She must learn to use the power that she discovers she has; while dealing with all the other things that your average teenager has going on. The narrative is well thought out and we can see the development of Amelina as we are pulled by the strength of the writing towards the final pages.

All the characters are all well drawn and fit together perfectly. The things that Amelina finds and uses, from her paints to her drums are well thought out and well described. There’s a bit of fantasy, as well as some beautifully written dream sequences.

The overall world-building creates a wonderful, spiritual atmosphere. There’s a bit of poetry at the start of every chapter, a nice touch which leads us into the action. The story bravely tackles issues of mental health and self-harm, but in such a sensitive way that it can only help improve understanding.

Overall, I enjoyed the book, it resonated on so many levels, I understand a sequel is in progress, that will be on my list.

Read the reviews and buy the book: https://www.amazon.co.uk/M-J-Mallon/e/B074CGNK4L

And on Amazon US: https://www.amazon.com/M-J-Mallon/e/B074CGNK4L

Find more reviews and follow M.J. Mallon on Goodreads: https://www.goodreads.com/author/show/17064826.M_J_Mallon

Connect to Marjorie

Website/Blog: https://mjmallon.com/
Facebook: https://www.facebook.com/marjorie.mallon
Facebook: Authors/Bloggers Rainbow Support Club
Twitter: https://twitter.com/Marjorie_Mallon

My thanks to Marjorie for allowing me access to her wonderful archives and I hope you will head over and explore more for yourself. Thanks Sally.

 

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32 thoughts on “Smorgasbord Posts from Your Archives – #Potluck – Health – My Gallbladder Operation by M.J. Mallon 2014

  1. Thank you so much Sally. Great choice to share this and reminded me how long ago it was! Goodness me how time flies… So glad I had the procedure done been well since though I have put on a little weight after the operation! Due to getting my appetite back.

    Liked by 1 person

  2. An entertaining piece about a not so fun situation, Marjorie. A hospital, like an airport, is one of the most interesting places to people watch. (Not that you have many choices when you’re confined to a hospital bed). One time when I ended up in ER, the faceless guy on the other side of the hospital curtain was calling out, “I want to die!” Not exactly what you call a calming influence.

    Liked by 2 people

      • There are a number of studies that indicate that 75% of people with severe gallbladder issues or following the removal will put weight on. Part of this is the reduced ability to process fats.. because eating fats can cause immediate repercussions they are avoided and a low fat diet is followed. Unless you take steps to replace the fat soluble vitamins your body can go into what I call nutritional deficiency syndrome, commonly called starvation syndrome, and the body will store more effectively, especially around the middle. You can get these vitamins from other sources other than healthy fats (which you should try to eat still in small amounts, such as butter, olive oil, coconut oil (can be tolerated better than some oils) dairy etc.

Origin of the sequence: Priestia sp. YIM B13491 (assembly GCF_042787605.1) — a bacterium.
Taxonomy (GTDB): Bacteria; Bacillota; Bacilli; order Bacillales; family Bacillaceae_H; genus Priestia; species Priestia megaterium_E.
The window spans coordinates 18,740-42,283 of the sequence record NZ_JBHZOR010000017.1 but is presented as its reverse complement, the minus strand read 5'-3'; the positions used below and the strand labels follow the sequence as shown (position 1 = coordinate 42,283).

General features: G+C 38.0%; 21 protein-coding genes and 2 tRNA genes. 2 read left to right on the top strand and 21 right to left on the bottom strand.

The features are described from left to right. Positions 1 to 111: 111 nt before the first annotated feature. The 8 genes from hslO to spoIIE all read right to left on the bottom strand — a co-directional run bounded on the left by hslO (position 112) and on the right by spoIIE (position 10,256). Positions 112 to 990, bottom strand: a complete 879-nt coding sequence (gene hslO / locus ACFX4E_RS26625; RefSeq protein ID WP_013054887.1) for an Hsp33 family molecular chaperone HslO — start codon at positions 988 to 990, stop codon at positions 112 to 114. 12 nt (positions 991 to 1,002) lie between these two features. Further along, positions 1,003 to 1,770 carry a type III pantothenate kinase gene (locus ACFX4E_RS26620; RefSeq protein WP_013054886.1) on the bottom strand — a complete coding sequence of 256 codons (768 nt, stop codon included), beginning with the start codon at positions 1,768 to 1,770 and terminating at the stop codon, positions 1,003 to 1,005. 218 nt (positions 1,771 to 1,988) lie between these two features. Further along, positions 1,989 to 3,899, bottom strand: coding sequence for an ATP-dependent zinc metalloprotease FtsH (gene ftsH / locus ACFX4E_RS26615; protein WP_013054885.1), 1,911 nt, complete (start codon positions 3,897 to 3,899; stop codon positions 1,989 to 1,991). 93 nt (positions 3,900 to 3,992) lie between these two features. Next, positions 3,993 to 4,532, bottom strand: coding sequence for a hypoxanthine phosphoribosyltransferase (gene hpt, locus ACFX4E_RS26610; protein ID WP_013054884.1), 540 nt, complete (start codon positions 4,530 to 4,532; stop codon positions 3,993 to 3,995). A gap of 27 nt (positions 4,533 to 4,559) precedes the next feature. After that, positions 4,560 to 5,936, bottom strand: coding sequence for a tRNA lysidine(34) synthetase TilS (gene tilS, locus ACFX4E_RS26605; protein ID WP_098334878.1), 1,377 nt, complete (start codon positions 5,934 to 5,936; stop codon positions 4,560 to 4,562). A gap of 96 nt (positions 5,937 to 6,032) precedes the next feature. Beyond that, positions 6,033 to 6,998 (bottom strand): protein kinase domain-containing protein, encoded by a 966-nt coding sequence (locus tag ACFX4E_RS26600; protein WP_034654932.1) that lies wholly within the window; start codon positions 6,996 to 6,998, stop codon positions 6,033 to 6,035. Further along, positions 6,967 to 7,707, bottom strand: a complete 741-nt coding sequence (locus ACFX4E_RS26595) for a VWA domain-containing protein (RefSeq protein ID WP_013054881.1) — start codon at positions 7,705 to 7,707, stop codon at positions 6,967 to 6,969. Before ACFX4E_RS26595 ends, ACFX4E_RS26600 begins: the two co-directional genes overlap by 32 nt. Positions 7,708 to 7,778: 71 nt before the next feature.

Vitamin A – carrots, red peppers, apricots, broccoli, cantaloupe melon, nectarines, peaches and spinach. Cashew nuts.
        Vitamin D – Eggs, tinned salmon – fresh and tinned herrings. (and some sunshine direct to skin)
        Vitamin E – almonds, maize, apples, onions, shell fish.
        Vitamin K– dark green leafy vegetables, avocado, eggs.
        If you are including those regularly in your diet then that should help keep those vitamins up to an effective level.. you can also supplement but it is better to get from food first and foremost.. I hope that helps. xx

        Liked by 1 person

  3. Had mine out in 2008. Putting on weight is common apparently, due to cortisone (think that is it) being collected around our middles due to not being able to be got rid of in bile. Cannot recall detail, but it is true – I put it all on round my middle after.

    Liked by 2 people

  4. Pingback: Smorgasbord Blog Magazine – The Weekly Round Up – Music, Numerology, Vitamin C, Guest Posts and funnies. | Smorgasbord Blog Magazine

  5. Oooh, this brought back such bad memories for me. My dad got peritonitis from a gall stone that shifted into his pancreas. The GP didn’t pick up a problem until it was too late and I had rushed my dad to the emergency hospital at 2am in the morning. I was pregnant with Michael at the time and Terence had taken a sleeping pill so he was completely useless. They gave us so much trouble because they thought my dad had pancreatitis from alcohol abuse. He had such a bad infection it was a week before they could operate and remove his gall bladder. I am glad Marje’s operation went well, but I prefer to pretend I don’t have a gall bladder.

    Liked by 2 people